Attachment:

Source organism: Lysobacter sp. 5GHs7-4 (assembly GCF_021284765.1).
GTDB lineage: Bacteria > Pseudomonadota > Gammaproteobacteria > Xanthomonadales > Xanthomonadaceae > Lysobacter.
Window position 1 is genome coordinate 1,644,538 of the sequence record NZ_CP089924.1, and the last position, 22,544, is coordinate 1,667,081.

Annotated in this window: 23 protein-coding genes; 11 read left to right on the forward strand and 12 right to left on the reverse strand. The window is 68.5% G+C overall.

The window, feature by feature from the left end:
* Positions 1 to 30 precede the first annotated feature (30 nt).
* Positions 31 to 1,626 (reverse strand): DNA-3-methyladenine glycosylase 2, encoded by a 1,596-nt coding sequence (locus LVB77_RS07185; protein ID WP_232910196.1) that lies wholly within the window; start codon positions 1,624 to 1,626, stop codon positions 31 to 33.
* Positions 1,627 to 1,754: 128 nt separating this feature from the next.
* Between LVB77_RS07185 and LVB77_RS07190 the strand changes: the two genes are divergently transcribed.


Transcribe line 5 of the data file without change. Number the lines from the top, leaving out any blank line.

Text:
The window, feature by feature from the left end: